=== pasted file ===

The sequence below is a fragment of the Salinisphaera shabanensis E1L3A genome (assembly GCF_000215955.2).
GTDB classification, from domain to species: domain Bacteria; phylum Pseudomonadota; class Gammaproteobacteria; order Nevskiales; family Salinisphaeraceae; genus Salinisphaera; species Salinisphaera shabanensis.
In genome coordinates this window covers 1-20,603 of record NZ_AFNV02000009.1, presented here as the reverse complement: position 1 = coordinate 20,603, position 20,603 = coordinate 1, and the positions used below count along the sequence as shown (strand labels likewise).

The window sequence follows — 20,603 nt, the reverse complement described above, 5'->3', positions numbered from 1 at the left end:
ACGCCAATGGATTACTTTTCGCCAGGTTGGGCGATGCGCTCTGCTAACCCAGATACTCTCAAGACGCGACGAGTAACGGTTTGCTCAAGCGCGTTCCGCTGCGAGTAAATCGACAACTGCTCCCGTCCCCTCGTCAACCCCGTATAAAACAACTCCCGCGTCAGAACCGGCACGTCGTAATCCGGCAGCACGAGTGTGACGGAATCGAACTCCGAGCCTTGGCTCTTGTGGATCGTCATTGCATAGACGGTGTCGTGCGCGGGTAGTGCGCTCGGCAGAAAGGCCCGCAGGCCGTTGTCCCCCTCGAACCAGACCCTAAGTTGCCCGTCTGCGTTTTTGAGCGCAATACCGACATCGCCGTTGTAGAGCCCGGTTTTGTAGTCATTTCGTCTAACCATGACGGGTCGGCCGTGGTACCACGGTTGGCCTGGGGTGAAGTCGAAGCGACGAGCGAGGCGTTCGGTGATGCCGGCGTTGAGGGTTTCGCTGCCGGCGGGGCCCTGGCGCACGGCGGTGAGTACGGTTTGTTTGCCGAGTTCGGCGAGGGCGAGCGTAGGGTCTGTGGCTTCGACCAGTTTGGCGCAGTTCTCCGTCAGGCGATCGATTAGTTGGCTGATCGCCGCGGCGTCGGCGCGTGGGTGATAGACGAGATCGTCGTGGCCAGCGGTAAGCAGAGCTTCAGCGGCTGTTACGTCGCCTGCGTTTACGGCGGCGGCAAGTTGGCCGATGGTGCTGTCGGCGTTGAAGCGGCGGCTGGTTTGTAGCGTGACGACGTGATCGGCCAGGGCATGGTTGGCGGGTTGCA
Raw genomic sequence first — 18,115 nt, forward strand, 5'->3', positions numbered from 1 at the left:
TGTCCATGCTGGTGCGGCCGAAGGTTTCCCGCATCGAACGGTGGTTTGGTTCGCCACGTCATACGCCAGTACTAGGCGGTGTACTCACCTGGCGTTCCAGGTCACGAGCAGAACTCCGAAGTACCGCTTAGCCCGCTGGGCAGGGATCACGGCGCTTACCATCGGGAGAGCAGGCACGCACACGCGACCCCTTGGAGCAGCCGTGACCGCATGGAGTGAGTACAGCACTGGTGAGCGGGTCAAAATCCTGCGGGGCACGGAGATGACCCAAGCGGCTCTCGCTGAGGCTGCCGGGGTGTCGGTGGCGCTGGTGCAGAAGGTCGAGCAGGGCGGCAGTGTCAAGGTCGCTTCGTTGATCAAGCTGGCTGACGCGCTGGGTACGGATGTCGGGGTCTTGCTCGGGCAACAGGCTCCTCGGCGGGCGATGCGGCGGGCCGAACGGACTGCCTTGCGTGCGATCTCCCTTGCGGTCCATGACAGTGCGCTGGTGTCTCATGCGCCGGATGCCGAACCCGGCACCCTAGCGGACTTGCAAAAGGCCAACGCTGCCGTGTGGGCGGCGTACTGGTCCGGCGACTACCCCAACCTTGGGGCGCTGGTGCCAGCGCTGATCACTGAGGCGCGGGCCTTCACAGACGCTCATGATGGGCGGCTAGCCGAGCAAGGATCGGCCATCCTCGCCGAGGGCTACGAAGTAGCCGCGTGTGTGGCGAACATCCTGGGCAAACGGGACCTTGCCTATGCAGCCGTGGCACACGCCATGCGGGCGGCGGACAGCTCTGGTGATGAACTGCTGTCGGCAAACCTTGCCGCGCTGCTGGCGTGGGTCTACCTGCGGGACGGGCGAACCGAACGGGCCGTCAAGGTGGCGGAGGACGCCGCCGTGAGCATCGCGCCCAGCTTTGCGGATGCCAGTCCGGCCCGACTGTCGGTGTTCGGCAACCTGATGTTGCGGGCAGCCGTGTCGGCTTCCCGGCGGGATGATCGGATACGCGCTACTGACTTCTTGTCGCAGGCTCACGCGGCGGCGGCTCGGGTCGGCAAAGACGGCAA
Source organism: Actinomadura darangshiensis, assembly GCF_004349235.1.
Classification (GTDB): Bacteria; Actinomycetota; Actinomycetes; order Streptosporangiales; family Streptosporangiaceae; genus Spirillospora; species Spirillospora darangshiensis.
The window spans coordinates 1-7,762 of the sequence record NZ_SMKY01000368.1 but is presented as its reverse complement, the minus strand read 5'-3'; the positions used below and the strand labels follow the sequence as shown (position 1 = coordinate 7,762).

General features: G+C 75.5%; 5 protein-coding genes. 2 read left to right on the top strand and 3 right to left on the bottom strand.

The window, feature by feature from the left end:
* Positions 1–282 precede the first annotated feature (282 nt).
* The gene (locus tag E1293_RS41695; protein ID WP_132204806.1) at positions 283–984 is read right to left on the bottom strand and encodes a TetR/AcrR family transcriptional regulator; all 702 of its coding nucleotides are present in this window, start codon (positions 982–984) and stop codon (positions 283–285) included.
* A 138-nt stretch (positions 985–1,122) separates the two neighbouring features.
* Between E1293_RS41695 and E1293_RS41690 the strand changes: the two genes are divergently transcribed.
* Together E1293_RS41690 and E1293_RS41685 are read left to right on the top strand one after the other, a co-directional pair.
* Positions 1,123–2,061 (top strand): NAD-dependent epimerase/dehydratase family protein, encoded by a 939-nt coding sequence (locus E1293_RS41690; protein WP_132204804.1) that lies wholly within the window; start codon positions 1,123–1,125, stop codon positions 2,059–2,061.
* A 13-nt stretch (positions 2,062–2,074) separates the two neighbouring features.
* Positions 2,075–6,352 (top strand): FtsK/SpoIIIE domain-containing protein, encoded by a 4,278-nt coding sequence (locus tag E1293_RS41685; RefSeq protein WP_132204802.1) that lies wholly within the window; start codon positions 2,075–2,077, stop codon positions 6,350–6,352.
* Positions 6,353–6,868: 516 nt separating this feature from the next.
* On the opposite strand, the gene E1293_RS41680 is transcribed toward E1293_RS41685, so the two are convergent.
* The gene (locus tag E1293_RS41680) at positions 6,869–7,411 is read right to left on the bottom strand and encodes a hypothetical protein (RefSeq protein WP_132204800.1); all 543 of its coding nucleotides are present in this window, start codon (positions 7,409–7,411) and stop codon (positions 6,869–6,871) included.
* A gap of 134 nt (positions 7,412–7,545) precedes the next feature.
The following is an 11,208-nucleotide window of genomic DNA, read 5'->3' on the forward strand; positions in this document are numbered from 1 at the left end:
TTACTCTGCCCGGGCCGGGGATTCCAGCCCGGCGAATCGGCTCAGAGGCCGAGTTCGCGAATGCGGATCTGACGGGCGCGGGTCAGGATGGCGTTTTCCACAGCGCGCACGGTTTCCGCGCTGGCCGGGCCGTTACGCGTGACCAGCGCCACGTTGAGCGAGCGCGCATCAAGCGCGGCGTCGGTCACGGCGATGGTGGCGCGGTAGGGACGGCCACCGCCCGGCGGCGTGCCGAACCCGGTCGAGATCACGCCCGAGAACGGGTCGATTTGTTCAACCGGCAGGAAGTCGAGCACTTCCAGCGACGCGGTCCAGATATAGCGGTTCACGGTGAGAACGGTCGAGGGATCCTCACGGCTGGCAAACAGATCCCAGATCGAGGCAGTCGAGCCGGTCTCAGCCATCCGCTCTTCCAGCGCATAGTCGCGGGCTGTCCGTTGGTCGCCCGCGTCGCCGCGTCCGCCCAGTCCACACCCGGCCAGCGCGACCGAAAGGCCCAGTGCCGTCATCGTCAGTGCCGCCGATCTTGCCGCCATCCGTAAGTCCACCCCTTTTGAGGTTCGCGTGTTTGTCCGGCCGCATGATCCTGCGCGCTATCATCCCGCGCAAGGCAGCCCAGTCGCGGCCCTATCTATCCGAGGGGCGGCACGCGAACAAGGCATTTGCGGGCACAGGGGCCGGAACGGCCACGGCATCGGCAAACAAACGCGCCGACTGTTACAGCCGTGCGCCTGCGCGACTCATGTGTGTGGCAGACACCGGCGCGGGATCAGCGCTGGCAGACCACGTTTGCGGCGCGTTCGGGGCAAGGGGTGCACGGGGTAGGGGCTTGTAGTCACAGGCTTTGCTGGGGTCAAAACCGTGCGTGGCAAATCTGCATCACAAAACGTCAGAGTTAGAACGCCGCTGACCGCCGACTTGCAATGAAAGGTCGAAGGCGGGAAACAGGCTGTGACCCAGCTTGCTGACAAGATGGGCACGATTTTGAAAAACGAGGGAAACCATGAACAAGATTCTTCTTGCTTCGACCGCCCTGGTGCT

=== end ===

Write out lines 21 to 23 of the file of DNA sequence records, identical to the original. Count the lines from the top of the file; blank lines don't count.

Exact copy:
* Positions 6,353–6,868: 516 nt separating this feature from the next.
* On the opposite strand, the gene E1293_RS41680 is transcribed toward E1293_RS41685, so the two are convergent.
* The gene (locus tag E1293_RS41680) at positions 6,869–7,411 is read right to left on the bottom strand and encodes a hypothetical protein (RefSeq protein WP_132204800.1); all 543 of its coding nucleotides are present in this window, start codon (positions 7,409–7,411) and stop codon (positions 6,869–6,871) included.